I’m not sure how I never knew about these before, but Situational Task Cards have changed my life as a Spanish Teacher!!! Situational task cards are a set of scenarios that are all related to the same theme. Each scenario is slightly different, and they can be used MULTIPLE times in the same unit for speaking, writing and assessment. I LOVE when I can create something once and use it over and over- it saves so much time in planning and copying or posting! Here are some of the ways I am using task cards in my Spanish classes!
Using Task Cards for Writing
For many of my students, writing is a little bit less intimidating than speaking. I usually start off using my task cards to practice writing because students have more time to think, and they LOVE to erase! 😉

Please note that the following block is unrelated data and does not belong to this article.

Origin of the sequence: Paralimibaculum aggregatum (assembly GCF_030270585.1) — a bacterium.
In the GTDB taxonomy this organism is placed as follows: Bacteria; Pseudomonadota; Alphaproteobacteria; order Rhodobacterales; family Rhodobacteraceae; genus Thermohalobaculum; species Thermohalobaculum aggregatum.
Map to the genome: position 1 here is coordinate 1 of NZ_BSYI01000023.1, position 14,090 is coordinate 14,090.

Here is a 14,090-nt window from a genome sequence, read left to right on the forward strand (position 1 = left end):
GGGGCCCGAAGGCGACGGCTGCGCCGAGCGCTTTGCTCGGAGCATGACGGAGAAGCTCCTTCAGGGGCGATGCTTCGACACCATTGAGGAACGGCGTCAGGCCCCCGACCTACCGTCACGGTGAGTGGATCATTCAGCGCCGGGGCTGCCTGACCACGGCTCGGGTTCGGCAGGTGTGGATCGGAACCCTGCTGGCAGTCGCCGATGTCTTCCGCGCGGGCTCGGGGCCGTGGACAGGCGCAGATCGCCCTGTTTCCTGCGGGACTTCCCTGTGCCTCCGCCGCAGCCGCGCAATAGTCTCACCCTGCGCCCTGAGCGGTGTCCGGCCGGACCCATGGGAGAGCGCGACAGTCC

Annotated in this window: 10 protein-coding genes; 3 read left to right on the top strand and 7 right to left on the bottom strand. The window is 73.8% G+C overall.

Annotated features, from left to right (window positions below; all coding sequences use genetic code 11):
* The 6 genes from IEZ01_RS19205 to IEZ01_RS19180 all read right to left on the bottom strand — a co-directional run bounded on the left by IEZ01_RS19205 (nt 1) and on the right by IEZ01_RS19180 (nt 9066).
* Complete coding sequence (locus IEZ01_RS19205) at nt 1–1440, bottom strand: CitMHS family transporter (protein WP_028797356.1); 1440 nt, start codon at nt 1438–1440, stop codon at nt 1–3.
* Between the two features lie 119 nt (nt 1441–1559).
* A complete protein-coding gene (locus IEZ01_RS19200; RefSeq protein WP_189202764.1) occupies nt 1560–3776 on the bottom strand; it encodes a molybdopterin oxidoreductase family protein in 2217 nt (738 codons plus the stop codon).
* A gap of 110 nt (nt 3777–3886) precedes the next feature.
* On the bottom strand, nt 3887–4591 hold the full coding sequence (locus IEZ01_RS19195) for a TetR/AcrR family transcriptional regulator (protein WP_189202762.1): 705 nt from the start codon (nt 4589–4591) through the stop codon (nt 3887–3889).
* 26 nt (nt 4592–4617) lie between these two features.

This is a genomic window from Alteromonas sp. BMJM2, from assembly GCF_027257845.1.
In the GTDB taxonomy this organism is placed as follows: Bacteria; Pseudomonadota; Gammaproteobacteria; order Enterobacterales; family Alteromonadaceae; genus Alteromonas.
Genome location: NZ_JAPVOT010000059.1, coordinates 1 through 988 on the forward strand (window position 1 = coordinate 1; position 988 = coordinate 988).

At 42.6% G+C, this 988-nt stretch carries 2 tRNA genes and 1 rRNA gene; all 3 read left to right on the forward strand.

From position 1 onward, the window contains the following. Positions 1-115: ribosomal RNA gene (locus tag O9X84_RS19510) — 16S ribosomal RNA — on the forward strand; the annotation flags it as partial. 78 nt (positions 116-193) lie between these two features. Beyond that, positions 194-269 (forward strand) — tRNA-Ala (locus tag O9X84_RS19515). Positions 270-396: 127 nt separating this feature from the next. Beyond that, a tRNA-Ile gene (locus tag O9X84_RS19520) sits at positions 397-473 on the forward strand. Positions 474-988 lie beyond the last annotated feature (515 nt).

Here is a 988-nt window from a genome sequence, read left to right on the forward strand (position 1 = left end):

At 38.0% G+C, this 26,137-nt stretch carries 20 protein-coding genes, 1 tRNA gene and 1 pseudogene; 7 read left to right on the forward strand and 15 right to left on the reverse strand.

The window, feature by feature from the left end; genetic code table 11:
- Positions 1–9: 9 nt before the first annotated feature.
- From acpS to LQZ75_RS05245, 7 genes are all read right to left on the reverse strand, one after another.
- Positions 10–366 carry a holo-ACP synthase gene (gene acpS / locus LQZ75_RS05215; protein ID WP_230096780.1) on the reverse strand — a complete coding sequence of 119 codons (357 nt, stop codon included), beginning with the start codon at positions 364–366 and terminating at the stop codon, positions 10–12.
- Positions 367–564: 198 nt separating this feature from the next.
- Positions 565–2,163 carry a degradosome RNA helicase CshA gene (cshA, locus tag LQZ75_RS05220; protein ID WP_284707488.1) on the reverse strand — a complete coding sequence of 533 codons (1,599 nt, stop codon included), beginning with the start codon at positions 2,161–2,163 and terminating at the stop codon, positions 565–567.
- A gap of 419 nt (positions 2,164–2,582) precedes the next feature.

So I pass out one task card to each student. This is random because it doesn’t matter which scenario they get. They are all a variation of the theme of our current unit. I pass out a piece of paper. (You could also have them type.) I explain that we are doing a free write. There is no grading for accuracy! (Though sometimes I enter a grade for participation/effort.) Before they start writing, I set up some scaffolds. What vocab list or grammar notes might they want to have out? Can they think of any words they would like to use but they don’t know how to say them? (I write those on the board.) Sometimes I even give them a suggestion for sentence #1. (Getting started is sometimes the hardest part for kids.) I set a fun timer that I find on the internet for 10 minutes and the kids write!